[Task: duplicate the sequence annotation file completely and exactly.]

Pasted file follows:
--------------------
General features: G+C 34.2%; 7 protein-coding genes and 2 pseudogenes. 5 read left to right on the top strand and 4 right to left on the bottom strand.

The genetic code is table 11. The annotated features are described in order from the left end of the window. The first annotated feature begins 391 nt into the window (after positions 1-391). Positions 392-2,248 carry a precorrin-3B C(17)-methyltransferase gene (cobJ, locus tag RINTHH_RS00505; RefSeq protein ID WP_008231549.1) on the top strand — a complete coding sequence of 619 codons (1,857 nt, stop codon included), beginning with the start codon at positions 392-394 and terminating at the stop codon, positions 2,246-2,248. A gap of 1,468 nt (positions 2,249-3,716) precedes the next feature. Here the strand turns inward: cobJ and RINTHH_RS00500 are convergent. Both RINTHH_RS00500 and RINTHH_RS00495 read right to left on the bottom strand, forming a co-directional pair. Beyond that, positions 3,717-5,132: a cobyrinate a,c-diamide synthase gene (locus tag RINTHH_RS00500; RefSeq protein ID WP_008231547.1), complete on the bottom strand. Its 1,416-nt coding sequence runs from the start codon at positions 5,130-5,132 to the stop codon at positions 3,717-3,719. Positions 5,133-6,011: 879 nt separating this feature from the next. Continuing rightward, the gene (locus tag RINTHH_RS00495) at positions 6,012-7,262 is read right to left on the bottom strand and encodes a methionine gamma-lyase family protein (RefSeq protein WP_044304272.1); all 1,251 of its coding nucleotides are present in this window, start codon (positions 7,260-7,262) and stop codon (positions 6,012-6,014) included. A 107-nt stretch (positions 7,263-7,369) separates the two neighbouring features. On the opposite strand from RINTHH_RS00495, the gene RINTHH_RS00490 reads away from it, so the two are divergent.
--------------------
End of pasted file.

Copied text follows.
General features: G+C 34.2%; 7 protein-coding genes and 2 pseudogenes. 5 read left to right on the top strand and 4 right to left on the bottom strand.

The genetic code is table 11. The annotated features are described in order from the left end of the window. The first annotated feature begins 391 nt into the window (after positions 1-391). Positions 392-2,248 carry a precorrin-3B C(17)-methyltransferase gene (cobJ, locus tag RINTHH_RS00505; RefSeq protein ID WP_008231549.1) on the top strand — a complete coding sequence of 619 codons (1,857 nt, stop codon included), beginning with the start codon at positions 392-394 and terminating at the stop codon, positions 2,246-2,248. A gap of 1,468 nt (positions 2,249-3,716) precedes the next feature. Here the strand turns inward: cobJ and RINTHH_RS00500 are convergent. Both RINTHH_RS00500 and RINTHH_RS00495 read right to left on the bottom strand, forming a co-directional pair. Beyond that, positions 3,717-5,132: a cobyrinate a,c-diamide synthase gene (locus tag RINTHH_RS00500; RefSeq protein ID WP_008231547.1), complete on the bottom strand. Its 1,416-nt coding sequence runs from the start codon at positions 5,130-5,132 to the stop codon at positions 3,717-3,719. Positions 5,133-6,011: 879 nt separating this feature from the next. Continuing rightward, the gene (locus tag RINTHH_RS00495) at positions 6,012-7,262 is read right to left on the bottom strand and encodes a methionine gamma-lyase family protein (RefSeq protein WP_044304272.1); all 1,251 of its coding nucleotides are present in this window, start codon (positions 7,260-7,262) and stop codon (positions 6,012-6,014) included. A 107-nt stretch (positions 7,263-7,369) separates the two neighbouring features. On the opposite strand from RINTHH_RS00495, the gene RINTHH_RS00490 reads away from it, so the two are divergent.